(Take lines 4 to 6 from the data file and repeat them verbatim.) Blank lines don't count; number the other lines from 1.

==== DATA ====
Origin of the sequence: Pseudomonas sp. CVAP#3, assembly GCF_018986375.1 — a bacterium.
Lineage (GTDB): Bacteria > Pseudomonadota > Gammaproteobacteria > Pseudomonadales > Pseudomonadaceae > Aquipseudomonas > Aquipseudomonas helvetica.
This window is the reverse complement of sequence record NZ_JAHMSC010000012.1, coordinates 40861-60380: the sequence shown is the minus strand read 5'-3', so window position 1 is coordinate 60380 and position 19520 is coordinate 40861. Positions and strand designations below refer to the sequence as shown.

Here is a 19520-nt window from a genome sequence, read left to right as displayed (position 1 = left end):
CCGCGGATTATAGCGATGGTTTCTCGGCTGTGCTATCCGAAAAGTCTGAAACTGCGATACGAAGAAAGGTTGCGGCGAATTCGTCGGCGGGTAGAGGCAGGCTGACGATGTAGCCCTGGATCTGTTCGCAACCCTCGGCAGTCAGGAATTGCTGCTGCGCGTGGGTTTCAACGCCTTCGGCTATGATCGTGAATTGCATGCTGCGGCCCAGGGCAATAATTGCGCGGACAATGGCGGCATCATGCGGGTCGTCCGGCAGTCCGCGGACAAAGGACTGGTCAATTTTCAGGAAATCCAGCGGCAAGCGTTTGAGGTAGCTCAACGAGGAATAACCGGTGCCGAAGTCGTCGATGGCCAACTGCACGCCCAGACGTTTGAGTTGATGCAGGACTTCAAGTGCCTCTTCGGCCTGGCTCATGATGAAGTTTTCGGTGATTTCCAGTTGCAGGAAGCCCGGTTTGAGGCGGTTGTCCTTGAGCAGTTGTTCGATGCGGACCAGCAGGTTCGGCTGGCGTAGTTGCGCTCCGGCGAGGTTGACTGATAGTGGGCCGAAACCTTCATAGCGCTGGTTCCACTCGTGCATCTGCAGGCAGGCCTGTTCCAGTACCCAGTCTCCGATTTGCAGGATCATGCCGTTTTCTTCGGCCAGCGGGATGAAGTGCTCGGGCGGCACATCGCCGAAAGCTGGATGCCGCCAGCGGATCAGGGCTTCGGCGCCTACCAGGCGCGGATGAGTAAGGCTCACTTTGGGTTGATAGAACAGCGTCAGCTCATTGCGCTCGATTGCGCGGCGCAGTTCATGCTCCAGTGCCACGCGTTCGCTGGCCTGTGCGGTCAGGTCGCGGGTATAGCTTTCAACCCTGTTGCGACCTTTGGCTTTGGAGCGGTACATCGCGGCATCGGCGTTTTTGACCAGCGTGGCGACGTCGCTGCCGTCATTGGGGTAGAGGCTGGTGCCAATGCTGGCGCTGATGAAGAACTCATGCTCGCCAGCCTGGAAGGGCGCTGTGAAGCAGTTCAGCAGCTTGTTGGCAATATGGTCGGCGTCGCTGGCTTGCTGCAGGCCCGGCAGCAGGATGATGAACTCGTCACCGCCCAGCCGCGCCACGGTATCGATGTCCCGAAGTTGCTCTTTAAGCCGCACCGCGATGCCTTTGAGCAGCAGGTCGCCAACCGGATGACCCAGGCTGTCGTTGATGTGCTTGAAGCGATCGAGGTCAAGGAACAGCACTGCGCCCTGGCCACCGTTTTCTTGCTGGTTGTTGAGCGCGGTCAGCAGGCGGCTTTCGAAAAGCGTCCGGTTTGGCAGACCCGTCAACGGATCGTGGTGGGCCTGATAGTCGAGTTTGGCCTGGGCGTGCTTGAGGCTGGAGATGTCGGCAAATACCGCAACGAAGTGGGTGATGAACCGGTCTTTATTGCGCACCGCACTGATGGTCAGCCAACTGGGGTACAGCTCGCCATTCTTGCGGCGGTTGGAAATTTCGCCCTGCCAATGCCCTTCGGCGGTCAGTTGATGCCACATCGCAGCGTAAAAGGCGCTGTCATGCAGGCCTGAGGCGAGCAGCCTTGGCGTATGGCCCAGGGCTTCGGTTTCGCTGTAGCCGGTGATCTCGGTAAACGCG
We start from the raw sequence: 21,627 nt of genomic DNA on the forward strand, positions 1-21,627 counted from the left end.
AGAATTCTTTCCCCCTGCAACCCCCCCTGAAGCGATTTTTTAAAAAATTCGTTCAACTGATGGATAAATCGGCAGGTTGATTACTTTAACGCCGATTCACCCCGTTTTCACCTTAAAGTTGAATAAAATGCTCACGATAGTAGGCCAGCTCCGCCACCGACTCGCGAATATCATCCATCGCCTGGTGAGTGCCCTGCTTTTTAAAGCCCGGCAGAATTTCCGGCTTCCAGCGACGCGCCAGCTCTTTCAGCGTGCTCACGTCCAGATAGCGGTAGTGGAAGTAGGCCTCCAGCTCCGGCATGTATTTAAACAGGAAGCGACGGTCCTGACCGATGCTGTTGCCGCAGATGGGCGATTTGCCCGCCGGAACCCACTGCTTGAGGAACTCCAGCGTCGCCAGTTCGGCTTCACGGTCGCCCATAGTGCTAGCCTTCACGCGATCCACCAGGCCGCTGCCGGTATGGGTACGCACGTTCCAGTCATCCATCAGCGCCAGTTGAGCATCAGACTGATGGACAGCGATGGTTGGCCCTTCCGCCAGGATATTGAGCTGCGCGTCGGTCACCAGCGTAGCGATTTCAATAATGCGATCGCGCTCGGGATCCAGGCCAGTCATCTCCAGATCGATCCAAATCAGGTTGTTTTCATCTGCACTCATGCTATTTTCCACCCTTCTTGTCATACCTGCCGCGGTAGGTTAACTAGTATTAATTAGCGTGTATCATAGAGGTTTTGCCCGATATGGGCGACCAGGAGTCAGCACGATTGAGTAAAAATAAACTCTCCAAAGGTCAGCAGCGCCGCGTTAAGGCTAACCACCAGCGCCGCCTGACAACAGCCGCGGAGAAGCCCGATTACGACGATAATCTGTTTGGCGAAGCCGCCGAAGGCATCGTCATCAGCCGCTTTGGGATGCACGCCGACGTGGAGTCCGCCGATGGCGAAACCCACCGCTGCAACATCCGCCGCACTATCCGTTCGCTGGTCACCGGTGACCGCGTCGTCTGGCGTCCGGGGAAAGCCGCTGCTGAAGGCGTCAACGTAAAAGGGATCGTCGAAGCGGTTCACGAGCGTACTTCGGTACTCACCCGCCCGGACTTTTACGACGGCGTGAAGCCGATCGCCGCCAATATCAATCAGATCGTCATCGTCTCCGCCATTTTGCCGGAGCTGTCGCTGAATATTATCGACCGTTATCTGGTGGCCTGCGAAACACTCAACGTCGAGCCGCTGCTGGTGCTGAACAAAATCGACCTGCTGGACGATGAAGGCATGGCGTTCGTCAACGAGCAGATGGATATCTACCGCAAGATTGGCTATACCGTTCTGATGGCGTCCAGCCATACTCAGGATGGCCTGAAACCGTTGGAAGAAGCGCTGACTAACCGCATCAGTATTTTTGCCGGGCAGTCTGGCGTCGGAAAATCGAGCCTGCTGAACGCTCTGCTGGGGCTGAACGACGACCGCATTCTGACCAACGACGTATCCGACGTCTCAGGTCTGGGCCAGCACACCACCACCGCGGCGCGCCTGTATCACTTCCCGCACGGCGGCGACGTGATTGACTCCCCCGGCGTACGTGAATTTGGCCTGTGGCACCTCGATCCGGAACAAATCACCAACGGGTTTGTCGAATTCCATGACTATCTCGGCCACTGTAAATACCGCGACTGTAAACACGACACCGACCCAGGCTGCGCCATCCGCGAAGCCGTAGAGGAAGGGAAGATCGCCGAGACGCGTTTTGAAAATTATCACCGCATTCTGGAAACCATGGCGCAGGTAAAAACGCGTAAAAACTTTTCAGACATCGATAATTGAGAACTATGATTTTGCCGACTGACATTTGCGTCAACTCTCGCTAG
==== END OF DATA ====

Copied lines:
Here is a 19520-nt window from a genome sequence, read left to right as displayed (position 1 = left end):
CCGCGGATTATAGCGATGGTTTCTCGGCTGTGCTATCCGAAAAGTCTGAAACTGCGATACGAAGAAAGGTTGCGGCGAATTCGTCGGCGGGTAGAGGCAGGCTGACGATGTAGCCCTGGATCTGTTCGCAACCCTCGGCAGTCAGGAATTGCTGCTGCGCGTGGGTTTCAACGCCTTCGGCTATGATCGTGAATTGCATGCTGCGGCCCAGGGCAATAATTGCGCGGACAATGGCGGCATCATGCGGGTCGTCCGGCAGTCCGCGGACAAAGGACTGGTCAATTTTCAGGAAATCCAGCGGCAAGCGTTTGAGGTAGCTCAACGAGGAATAACCGGTGCCGAAGTCGTCGATGGCCAACTGCACGCCCAGACGTTTGAGTTGATGCAGGACTTCAAGTGCCTCTTCGGCCTGGCTCATGATGAAGTTTTCGGTGATTTCCAGTTGCAGGAAGCCCGGTTTGAGGCGGTTGTCCTTGAGCAGTTGTTCGATGCGGACCAGCAGGTTCGGCTGGCGTAGTTGCGCTCCGGCGAGGTTGACTGATAGTGGGCCGAAACCTTCATAGCGCTGGTTCCACTCGTGCATCTGCAGGCAGGCCTGTTCCAGTACCCAGTCTCCGATTTGCAGGATCATGCCGTTTTCTTCGGCCAGCGGGATGAAGTGCTCGGGCGGCACATCGCCGAAAGCTGGATGCCGCCAGCGGATCAGGGCTTCGGCGCCTACCAGGCGCGGATGAGTAAGGCTCACTTTGGGTTGATAGAACAGCGTCAGCTCATTGCGCTCGATTGCGCGGCGCAGTTCATGCTCCAGTGCCACGCGTTCGCTGGCCTGTGCGGTCAGGTCGCGGGTATAGCTTTCAACCCTGTTGCGACCTTTGGCTTTGGAGCGGTACATCGCGGCATCGGCGTTTTTGACCAGCGTGGCGACGTCGCTGCCGTCATTGGGGTAGAGGCTGGTGCCAATGCTGGCGCTGATGAAGAACTCATGCTCGCCAGCCTGGAAGGGCGCTGTGAAGCAGTTCAGCAGCTTGTTGGCAATATGGTCGGCGTCGCTGGCTTGCTGCAGGCCCGGCAGCAGGATGATGAACTCGTCACCGCCCAGCCGCGCCACGGTATCGATGTCCCGAAGTTGCTCTTTAAGCCGCACCGCGATGCCTTTGAGCAGCAGGTCGCCAACCGGATGACCCAGGCTGTCGTTGATGTGCTTGAAGCGATCGAGGTCAAGGAACAGCACTGCGCCCTGGCCACCGTTTTCTTGCTGGTTGTTGAGCGCGGTCAGCAGGCGGCTTTCGAAAAGCGTCCGGTTTGGCAGACCCGTCAACGGATCGTGGTGGGCCTGATAGTCGAGTTTGGCCTGGGCGTGCTTGAGGCTGGAGATGTCGGCAAATACCGCAACGAAGTGGGTGATGAACCGGTCTTTATTGCGCACCGCACTGATGGTCAGCCAACTGGGGTACAGCTCGCCATTCTTGCGGCGGTTGGAAATTTCGCCCTGCCAATGCCCTTCGGCGGTCAGTTGATGCCACATCGCAGCGTAAAAGGCGCTGTCATGCAGGCCTGAGGCGAGCAGCCTTGGCGTATGGCCCAGGGCTTCGGTTTCGCTGTAGCCGGTGATCTCGGTAAACGCG
We start from the raw sequence: 21,627 nt of genomic DNA on the forward strand, positions 1-21,627 counted from the left end.